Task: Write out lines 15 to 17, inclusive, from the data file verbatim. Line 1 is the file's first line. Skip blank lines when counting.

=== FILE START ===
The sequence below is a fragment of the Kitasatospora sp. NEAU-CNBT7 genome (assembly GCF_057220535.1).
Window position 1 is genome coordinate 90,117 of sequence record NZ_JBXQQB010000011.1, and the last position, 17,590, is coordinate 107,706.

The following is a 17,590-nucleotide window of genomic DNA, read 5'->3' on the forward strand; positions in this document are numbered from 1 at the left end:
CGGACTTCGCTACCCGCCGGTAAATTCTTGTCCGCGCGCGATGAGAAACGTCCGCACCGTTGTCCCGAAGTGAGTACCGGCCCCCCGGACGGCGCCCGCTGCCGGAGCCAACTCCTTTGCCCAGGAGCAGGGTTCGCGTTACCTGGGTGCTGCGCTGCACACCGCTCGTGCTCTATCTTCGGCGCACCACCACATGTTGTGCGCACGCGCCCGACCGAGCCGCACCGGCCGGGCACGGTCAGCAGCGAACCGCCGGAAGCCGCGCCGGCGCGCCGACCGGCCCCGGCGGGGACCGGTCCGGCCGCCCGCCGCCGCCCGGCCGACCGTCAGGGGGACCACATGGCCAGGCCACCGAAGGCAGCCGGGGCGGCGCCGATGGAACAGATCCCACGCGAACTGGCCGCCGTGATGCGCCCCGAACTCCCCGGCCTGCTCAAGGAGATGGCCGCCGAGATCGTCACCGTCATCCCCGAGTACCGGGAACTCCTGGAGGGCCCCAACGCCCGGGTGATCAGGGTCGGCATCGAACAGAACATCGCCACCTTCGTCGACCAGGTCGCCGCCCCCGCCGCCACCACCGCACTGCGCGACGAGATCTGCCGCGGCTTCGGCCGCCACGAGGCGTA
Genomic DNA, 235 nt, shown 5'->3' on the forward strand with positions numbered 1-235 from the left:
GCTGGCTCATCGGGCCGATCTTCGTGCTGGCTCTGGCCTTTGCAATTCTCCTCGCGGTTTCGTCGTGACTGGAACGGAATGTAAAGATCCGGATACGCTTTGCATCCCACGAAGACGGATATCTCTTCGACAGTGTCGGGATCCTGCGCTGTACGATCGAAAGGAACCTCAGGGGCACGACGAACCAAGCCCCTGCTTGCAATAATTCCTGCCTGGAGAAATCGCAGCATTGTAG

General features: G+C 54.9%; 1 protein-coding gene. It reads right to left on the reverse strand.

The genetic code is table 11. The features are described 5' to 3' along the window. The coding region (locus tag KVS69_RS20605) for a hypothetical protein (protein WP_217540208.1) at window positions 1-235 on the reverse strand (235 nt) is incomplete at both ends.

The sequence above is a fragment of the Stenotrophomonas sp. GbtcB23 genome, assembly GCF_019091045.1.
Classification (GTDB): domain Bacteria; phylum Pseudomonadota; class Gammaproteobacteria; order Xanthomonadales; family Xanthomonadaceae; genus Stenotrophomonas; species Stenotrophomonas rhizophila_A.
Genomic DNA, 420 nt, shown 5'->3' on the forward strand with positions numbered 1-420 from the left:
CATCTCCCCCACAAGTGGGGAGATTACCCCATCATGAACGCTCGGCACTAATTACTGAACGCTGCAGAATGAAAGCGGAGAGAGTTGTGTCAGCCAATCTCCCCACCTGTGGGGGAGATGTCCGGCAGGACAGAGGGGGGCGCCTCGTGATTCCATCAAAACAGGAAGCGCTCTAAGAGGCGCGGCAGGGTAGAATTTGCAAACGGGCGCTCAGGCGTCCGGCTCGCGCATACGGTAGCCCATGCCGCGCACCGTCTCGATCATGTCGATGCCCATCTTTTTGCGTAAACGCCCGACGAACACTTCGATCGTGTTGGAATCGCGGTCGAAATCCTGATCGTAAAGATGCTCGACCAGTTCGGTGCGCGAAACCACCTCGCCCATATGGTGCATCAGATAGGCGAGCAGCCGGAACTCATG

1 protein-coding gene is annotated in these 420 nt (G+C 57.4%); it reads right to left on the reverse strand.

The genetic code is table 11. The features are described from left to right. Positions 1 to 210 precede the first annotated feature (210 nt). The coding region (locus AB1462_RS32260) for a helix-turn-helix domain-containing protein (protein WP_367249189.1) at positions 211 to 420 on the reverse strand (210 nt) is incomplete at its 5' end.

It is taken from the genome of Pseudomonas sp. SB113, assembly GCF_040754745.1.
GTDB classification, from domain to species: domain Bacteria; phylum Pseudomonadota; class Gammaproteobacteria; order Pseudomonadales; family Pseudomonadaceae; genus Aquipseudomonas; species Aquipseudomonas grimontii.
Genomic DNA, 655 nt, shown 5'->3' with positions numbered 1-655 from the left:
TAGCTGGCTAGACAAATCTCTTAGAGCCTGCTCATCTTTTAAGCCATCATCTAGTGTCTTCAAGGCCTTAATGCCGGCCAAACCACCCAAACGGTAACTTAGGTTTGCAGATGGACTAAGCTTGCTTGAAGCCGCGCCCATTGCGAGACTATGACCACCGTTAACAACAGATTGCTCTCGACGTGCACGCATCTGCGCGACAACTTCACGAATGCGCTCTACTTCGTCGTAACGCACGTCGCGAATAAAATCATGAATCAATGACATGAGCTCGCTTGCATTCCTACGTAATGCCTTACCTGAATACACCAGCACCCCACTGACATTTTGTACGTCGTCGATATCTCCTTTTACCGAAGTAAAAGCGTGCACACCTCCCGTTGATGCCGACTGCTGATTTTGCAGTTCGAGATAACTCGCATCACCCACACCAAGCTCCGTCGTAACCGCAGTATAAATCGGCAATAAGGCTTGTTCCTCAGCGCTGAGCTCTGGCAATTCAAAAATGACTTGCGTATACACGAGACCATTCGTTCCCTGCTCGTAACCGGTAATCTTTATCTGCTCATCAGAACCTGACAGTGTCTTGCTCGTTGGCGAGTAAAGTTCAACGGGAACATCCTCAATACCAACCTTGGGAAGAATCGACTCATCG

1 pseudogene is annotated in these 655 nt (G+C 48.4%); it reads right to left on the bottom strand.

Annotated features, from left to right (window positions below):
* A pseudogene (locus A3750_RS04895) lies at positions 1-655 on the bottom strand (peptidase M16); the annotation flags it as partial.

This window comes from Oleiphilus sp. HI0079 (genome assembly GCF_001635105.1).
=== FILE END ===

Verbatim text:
It is taken from the genome of Pseudomonas sp. SB113, assembly GCF_040754745.1.
GTDB classification, from domain to species: domain Bacteria; phylum Pseudomonadota; class Gammaproteobacteria; order Pseudomonadales; family Pseudomonadaceae; genus Aquipseudomonas; species Aquipseudomonas grimontii.
Genomic DNA, 655 nt, shown 5'->3' with positions numbered 1-655 from the left: